Day 3. Report from the picket line.

The son of one of the pickets shows support for his mum. He's also a champion chanter!

The first round of strike action by British Airways cabin crew came to an end today. Many pickets pointed out that this was the most important of the three days of strike action. Whereas the previous two days action over the weekend had mostly affected leisure travellers, Monday’s strike would hit business travellers, one of BA’s most lucrative markets. Not to mention the knock on effects to the national and indeed international economy as one of the world’s largest airlines was largely put out of action at the beginning of a working week.

It may seem like a cliché to state that the mood is still solid to those unfamiliar with the situation. Nevertheless it is remarkable to those of us who have been visiting picket lines since Saturday to see the crowds outside strike HQ growing as are the numbers cueing up to go on picket duties despite the early morning cold weather. Endless streams of vehicles passing pickets honk their horns in support, their driver’s wave, give the thumbs up or sometimes shake their fists in the air. There are the occasional rude gestures from one or two surly motorists but by and large the pickets simply smile and wave with the indifference of people who have come through far worse abuse to reach this point.

Cabin crew have every right to feel confident. The rows of idle planes on the tarmac keep getting longer. Crew busses supposedly ferrying 50% of cabin crew to work have largely been empty. When the occasional BA bus carrying scabs does pass by pickets break out into song, chanting ‘I’d rather be a picket than a scab’. BA bus drivers are directly employed by BA and are also members of Unite. They are some of the most enthusiastic supporters of the pickets. One driver carrying a handful of scabs beeped her horn with gusto while passing a picket on a round about near the fire station. By a stroke of luck the traffic lights turned red so the bus was idle close to the pickets for several moments. The driver considerately opened her window and gestured for the pickets to sing louder so her passengers inside would get the full benefit of cabin crew on song!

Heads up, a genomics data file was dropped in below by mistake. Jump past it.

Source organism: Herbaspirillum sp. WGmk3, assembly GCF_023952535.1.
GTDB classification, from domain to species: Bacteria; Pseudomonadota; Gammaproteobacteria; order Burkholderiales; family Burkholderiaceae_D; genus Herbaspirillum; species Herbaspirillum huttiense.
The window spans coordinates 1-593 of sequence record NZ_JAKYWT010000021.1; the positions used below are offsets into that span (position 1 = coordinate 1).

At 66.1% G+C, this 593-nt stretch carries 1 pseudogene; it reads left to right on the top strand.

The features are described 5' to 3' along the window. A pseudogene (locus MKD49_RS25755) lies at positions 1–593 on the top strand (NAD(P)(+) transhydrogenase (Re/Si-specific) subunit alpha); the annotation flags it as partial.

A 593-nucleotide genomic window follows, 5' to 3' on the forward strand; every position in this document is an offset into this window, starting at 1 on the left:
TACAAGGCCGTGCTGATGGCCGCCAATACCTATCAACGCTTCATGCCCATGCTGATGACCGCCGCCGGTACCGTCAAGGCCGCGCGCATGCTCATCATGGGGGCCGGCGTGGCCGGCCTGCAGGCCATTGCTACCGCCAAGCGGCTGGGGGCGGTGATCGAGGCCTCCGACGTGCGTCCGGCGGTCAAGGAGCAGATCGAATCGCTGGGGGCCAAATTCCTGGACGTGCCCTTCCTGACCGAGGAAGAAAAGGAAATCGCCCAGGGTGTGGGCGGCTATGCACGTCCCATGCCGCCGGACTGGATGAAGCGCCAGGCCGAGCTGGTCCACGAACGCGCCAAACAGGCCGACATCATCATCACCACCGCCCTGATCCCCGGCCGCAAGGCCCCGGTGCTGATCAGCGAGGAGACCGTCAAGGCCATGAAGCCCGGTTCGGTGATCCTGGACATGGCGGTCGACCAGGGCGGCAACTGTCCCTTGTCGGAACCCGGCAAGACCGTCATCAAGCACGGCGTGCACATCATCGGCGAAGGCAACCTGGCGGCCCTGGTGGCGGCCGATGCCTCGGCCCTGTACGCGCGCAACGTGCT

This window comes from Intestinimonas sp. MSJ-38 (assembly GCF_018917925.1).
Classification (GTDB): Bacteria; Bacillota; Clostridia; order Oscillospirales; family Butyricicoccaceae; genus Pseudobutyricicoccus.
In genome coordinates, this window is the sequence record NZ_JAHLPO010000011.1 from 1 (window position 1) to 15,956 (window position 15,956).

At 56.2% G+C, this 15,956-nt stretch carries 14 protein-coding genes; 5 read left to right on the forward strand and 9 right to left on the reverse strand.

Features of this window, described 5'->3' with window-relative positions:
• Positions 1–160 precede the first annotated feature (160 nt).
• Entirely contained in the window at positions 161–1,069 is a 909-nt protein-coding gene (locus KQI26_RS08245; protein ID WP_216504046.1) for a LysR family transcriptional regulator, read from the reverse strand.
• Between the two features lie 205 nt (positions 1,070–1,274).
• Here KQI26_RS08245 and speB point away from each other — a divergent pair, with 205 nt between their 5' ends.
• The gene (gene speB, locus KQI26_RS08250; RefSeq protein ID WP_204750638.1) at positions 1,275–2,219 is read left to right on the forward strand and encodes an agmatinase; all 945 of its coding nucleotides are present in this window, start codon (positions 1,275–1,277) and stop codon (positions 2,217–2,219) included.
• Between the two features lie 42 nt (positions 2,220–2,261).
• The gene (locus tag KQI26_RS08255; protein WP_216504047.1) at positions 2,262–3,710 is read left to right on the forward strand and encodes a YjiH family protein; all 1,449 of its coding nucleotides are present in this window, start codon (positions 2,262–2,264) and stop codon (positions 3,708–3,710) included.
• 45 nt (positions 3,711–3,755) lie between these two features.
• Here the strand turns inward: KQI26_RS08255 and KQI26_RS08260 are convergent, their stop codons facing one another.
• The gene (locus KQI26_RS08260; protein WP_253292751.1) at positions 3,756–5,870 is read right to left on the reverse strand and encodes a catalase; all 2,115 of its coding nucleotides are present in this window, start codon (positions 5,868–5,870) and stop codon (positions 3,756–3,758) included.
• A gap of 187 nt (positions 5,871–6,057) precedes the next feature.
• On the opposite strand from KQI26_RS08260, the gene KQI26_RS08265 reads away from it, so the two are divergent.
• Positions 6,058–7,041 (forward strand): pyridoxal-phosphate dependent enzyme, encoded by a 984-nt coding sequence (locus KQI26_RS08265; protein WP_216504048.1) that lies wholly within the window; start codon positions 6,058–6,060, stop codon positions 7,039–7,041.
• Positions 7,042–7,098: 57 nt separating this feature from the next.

On a more serious note Unite have released a strike update showing the action is definitely biting BA. There is a feeling that after months of relentless attacks by management cabin crew have finally started to shift the pressure on to management and Willie Walsh. The man himself seems to have disappeared with no actual sightings of him around Waterside (management HQ) in days apart from the occasional video broadcasted on YouTube where Walsh assures everyone that all is well and everything is going exactly according to plan. This has led the strikers to dub him ‘Comical Ali’ after Saddam Hussein’s eternally optimistic in the face of reality former propaganda minister!

When 11AM came round cabin crew assembled for a rally with joint General Secretary Tony Woodley speaking. He stated that capitulation was not on the menu. He promised that if there was to be change then Unite would fight to ensure existing terms and conditions were protected. Just as it seemed the rally was winding up stewards announced there was to be an impromptu march. Buses arrived to collect cabin crew from Bedfont football ground and ferried them up the busy roads to Unite’s Heathrow office just off the Bath Road. Around 500 cabin crew and supporters then held a short but lively march down the Bath Road, once again receiving enthusiastic encouragement from passing motorists.

Thoughts of the strikers are now turning to tomorrow when those rostered on return to work. BA will certainly not return to normal by the time the second round of strikes take place. From discussions on the picket lines and statements from Unite it appears there has been no contact from management about restarting negotiations. The general consensus was that further strike action is inevitable. Cabin crew will be starting those days of action in a much stronger position. Three important facts that were unclear before the strike days began have now been made clear. Number one, the level of support from the public is much greater than media reports had suggested. Number two cabin crew have the backing of the British and indeed the international trade union movement. Number 3 industrial action has hit the company hard.